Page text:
Discipline: Science and Mathematics Education
Jessica Hathaway - Elizabeth City State University
Co-Author(s): Linda B. Hayden, Cheryl J. Lewis, Cameron Bernado, and Joselyn Hathaway, Elizabeth City State University Dr. Cheryl J. Lewis Mentor Elizabeth City State University, Elizabeth City, NC Cameron Bernado Elizabeth City State University, Elizabeth City, NC Joselyn Hathaway Elizabeth City State University, Elizabeth City, NC
Criticism of standardized tests is nothing new . Banesh Hoffman, professor of mathematics and former collaborator with Albert Einstein, made exactly this point in his 2003 book ‘The Tyranny of Testing’. Some standardize test have been found to be culturally bias, and have not necessarily been an accurate predictor of student success in undergraduate or graduate school. Due to these concerns, testing companies, colleges/universities, and test-takers are seeking ways to level the playing field. As a result, several questions have been raised: 1) Is standardized testing really necessary and can these tests truly predict ones success in their academic career and/or profession? 2) What are the characteristics of people who do well or poorly on these tests? 3) Is there a magical formula to passing a standardized test? 4) Has research proved that certain test-taking strategies are more effective than others? 5) Are there campus/institution practices/interventions that can be used to successfully address problem areas and/or to close achievement gaps? This group of researchers examined various test-taking techniques and tips, as a means to identify, select, and/or reject ‘common’ test-prep endorsements that will aid to the enhancement of one’s success rate on test day. There has been a number of studies conducted that have been very effective in improving the test scores of individuals who are taking standardized testing (such as the SAT, ACT, PRAXIS, GMAT, and GRE).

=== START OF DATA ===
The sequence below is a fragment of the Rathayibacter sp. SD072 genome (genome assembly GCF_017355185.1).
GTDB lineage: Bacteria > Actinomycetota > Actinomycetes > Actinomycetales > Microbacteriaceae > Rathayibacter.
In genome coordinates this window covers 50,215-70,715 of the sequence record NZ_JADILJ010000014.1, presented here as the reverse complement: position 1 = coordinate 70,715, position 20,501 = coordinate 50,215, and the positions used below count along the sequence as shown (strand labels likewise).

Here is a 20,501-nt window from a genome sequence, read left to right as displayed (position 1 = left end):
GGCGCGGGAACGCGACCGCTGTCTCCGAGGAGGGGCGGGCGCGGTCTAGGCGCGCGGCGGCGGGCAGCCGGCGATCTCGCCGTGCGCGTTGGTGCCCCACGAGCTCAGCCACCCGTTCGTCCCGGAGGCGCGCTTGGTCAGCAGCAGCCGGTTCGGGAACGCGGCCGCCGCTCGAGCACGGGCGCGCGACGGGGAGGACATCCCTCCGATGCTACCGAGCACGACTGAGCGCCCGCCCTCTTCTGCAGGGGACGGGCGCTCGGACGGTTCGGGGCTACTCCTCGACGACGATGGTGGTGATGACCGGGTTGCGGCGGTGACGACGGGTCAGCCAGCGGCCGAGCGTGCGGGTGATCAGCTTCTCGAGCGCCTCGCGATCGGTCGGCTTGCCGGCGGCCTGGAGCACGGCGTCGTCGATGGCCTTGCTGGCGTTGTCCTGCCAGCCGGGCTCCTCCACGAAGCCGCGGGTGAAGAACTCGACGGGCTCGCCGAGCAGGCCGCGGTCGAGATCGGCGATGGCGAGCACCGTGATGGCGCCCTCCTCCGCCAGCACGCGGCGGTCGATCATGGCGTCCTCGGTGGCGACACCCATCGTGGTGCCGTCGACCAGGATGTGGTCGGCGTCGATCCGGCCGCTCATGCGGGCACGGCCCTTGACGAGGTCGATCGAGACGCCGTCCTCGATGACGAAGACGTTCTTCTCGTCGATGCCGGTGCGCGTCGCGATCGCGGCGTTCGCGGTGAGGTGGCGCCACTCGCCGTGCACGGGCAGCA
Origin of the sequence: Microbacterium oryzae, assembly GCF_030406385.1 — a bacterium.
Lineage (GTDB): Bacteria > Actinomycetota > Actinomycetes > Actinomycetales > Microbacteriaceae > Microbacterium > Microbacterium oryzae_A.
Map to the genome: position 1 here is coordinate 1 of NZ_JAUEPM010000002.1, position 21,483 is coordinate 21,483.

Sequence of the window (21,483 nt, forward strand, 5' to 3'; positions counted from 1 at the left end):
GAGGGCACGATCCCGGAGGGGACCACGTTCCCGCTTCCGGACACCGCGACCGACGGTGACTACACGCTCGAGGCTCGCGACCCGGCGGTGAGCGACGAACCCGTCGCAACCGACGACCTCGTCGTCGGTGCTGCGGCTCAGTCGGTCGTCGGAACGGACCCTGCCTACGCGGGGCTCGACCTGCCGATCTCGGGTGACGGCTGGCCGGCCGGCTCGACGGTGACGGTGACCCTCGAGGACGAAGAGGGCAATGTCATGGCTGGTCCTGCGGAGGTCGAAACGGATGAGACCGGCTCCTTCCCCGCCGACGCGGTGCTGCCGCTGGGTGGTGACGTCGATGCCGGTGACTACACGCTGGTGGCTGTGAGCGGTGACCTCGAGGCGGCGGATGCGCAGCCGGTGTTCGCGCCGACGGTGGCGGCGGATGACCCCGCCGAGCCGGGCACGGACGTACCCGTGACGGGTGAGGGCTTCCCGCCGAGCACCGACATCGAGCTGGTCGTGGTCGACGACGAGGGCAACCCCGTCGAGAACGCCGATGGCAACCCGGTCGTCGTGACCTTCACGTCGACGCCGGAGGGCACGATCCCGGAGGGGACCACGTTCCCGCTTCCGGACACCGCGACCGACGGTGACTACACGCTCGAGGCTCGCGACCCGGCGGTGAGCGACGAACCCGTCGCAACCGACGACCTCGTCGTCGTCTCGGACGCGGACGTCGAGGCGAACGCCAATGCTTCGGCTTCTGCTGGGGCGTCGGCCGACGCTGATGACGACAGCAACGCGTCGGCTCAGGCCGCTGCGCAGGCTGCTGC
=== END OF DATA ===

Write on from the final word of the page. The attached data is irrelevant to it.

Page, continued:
Funder Acknowledgement(s): NSF (National Science Foundation).
Faculty Advisor: Linda B. Hayden, firstname.lastname@example.org
Role: The team worked on comparing the different historically black colleges and universities (HBCU) entrance exams of the freshman, the retention rates, the amount that graduated, and the scores to get into the HBCU's. My university focused was Hampton University, but we also looked at Elizabeth City State University (ECSU).